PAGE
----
The expressions of proteins from NON-SMALL CELL LUNG cancer signaling pathway had been analyzed in this study. RASSF1, one of NON-SMALL CELL LUNG tumor suppressors, play an important role in resisting the growth of NON-SMALL CELL LUNG cancer (Dubois et al., 2016; Wang H. et al., 2018). The expression of RASSF1 protein was up-regulated after challenge in the present study, which indicated that T. gondii infection might improve the resistance for NON-SMALL CELL LUNG cancer. Conversely, EGFR could improve the growth of NON-SMALL CELL LUNG tumor (Saboundji et al., 2018; Wang Y. et al., 2018). Compared to control group, the expression of EGFR protein of challenged group was down-regulated, which suggested that T. gondii infection might inhibit the growth of NON-SMALL CELL LUNG tumor by reducing the expression of EGFR protein.

PTEN, BRCA1, BRCA2, PI3K, and CCND1 genes were related to the BREAST cancer signaling pathway. PTEN, BRCA1, and BRCA2 proteins play an important role in resisting the growth of BREAST cancer (Barnes-Kedar et al., 2018; El Botty et al., 2018; Sirisena et al., 2018), while PI3K and CCND1 proteins could improve the growth of BREAST cancer (Ortiz et al., 2017; Sirisena et al., 2018). In this study, the expression of BRCA2 was up-regulated, while CCND1 protein was down-regulated, which indicated that the infection might inhibit the growth of BREAST cancer.

BRCA2, Smad4, EGFR genes play important role in pancreatic cancer pathway. As shown in Appendix Figure A1, the expressions of tumor suppressors (p16, p53, BRCA2, and Smad4) had been changed after T. gondii infection. Importantly, the expressions of BRCA2 and Smad4 genes were up-regulated after challenge, which suggested the infection might also inhibit the developing of pancreatic cancer of host. Sanders et al. revealed that attenuated T. gondii could treat disseminated pancreatic cancer through generating long-lasting immunity (Sanders et al., 2016). Given the results of the present study, T. gondii could not only generate immunity but also change the tumor-related factors of host. Furthermore, lots of tumor-related factors of glioma pathway, prostate cancer pathway, basal cell carcinoma pathway, melanoma pathway, bladder cancer pathway, and endometrial cancer pathway had been changed after challenge (Appendix Figure A2), suggesting the infection of T. gondii might widely regulate the expressions of tumor-related proteins in host.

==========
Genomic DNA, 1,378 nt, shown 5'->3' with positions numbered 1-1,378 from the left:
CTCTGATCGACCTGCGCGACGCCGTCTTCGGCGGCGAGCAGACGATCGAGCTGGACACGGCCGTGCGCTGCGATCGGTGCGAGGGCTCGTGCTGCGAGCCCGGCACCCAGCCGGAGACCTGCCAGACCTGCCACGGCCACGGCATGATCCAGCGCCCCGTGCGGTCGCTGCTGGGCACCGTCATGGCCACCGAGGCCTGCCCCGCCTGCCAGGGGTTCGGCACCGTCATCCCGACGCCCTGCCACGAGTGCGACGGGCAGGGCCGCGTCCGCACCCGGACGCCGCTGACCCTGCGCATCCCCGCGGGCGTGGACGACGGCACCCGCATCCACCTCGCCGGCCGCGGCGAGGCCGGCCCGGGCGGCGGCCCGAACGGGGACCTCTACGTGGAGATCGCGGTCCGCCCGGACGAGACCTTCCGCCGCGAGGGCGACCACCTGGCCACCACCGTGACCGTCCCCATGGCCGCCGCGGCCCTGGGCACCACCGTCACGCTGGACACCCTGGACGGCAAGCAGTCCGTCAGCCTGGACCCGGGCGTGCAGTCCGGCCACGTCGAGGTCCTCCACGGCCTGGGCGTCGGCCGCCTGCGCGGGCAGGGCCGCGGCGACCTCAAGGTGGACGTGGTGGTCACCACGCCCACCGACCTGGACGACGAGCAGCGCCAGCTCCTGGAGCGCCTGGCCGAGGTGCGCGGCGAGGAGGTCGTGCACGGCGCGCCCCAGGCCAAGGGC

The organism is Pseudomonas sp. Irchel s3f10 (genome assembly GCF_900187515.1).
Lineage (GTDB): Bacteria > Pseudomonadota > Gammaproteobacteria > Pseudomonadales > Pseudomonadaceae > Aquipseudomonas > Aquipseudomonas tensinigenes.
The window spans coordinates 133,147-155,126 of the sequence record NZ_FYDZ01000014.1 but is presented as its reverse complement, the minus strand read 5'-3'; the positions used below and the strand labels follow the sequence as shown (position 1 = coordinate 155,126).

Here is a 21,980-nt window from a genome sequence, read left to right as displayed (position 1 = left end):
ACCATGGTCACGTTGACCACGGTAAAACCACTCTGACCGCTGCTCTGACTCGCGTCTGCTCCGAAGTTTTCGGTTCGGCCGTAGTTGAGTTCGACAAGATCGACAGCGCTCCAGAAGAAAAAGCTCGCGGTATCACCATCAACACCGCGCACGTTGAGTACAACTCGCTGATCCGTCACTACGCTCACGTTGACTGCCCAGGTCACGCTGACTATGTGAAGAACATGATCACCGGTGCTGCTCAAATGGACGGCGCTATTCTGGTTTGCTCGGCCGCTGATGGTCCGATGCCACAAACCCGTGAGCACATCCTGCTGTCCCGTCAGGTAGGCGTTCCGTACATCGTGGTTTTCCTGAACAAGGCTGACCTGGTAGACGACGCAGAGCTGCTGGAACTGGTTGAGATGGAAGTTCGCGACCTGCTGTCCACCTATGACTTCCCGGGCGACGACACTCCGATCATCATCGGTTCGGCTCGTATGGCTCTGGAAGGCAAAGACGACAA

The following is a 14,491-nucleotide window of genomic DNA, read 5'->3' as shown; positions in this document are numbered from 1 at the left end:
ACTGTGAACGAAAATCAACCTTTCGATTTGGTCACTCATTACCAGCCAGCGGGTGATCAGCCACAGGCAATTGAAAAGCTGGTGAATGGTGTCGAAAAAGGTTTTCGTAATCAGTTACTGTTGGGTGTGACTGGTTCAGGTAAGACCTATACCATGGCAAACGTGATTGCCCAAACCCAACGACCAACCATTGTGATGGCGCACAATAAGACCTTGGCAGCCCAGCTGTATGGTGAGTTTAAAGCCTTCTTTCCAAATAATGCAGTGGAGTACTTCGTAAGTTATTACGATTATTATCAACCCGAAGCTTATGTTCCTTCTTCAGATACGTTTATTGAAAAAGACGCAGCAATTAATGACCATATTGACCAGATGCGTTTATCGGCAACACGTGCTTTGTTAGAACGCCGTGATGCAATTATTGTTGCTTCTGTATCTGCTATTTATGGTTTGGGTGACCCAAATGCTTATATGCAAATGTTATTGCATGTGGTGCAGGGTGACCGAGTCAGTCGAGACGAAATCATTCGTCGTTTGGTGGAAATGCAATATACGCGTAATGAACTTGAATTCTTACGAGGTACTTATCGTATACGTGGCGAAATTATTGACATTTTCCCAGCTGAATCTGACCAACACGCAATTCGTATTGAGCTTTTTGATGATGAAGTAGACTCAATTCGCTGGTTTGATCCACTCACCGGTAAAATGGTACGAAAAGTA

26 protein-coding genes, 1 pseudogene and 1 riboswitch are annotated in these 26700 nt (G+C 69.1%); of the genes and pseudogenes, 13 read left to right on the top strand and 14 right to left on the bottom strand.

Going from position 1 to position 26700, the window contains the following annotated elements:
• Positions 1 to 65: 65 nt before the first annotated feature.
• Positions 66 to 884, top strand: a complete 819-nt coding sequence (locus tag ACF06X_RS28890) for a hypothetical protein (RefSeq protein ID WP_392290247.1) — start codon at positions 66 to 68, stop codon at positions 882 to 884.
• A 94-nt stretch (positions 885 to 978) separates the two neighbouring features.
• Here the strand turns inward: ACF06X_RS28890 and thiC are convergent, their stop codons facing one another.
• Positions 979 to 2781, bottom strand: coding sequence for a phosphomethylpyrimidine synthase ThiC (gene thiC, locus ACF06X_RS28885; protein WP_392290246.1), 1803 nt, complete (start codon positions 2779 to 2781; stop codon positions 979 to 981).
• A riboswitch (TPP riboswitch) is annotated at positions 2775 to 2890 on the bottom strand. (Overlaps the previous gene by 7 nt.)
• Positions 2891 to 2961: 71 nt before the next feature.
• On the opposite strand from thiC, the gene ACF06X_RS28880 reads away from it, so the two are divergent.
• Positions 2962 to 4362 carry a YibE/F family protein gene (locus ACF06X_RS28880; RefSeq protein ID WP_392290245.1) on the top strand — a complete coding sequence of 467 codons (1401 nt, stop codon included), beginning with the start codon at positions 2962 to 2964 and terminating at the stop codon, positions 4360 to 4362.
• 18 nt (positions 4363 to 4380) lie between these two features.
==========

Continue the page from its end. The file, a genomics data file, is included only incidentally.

Infection of T. gondii could cause many changes of physiological phenomenon in host. Previous researches verified the enhanced immunity against tumor in infected hosts. In the present study, lots of tumor-related proteins were detected and many of them had been changed after challenge. Importantly, the changes were possibly beneficial to the suppression of tumor.

Author Contributions

LW conceived and designed the study, and critically revised the manuscript. GL carried out the experiments and drafted the manuscript. JZ, YZ, QL, and YG contributed to the revision of the manuscript. All authors read and approved the final manuscript.

Funding

This work was supported by the National Foundation of Natural Science of China (Grant No. 81602455), the Science Foundation of Shandong Province (Grant No. ZR2013HM033), and the National College Students’ Innovation and Entrepreneurship Training Program (Grant No. 201710422116). This work was also supported by the Central South University Sports Medicine Scholarship.

Conflict of Interest Statement

The authors declare that the research was conducted in the absence of any commercial or financial relationships that could be construed as a potential conflict of interest.

Supplementary Material

The Supplementary Material for this article can be found online at: https://www.frontiersin.org/articles/10.3389/fmicb.2019.00181/full#supplementary-material

FIGURE A1 | The heat map of the differently expressed genes. T01, control group; T02, T. gondii-infected group.

FIGURE A2 | Unigenes predicted to be involved in endometrial cancer pathway (A), glioma pathway (B), prostate cancer pathway (C), basal cell carcinoma pathway (D), melanoma pathway (E), and bladder cancer pathway (F). Red indicates significantly different expression in infected group compared with control group.

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Keywords: Toxoplasma gondii, RNA-Seq, tumor-related factors, changes, suppression

Citation: Lu G, Zhou J, Zhao Yh, Li Ql, Gao Yy and Wang L (2019) Transcriptome Sequencing Investigated the Tumor-Related Factors Changes After T. gondii Infection. Front. Microbiol. 10:181. doi: 10.3389/fmicb.2019.00181

Received: 11 August 2018; Accepted: 23 January 2019;
Published: 07 February 2019.

Edited by:

Rustam Aminov, University of Aberdeen, United Kingdom

Reviewed by:

Juan Diego Maya, Universidad de Chile, Chile
George Grant, University of Aberdeen, United Kingdom

Copyright © 2019 Lu, Zhou, Zhao, Li, Gao and Wang. This is an open-access article distributed under the terms of the Creative Commons Attribution License (CC BY). The use, distribution or reproduction in other forums is permitted, provided the original author(s) and the copyright owner(s) are credited and that the original publication in this journal is cited, in accordance with accepted academic practice. No use, distribution or reproduction is permitted which does not comply with these terms.

*Correspondence: Lin Wang, wanglinfenghuaxue@163.com; linwang1988@outlook.com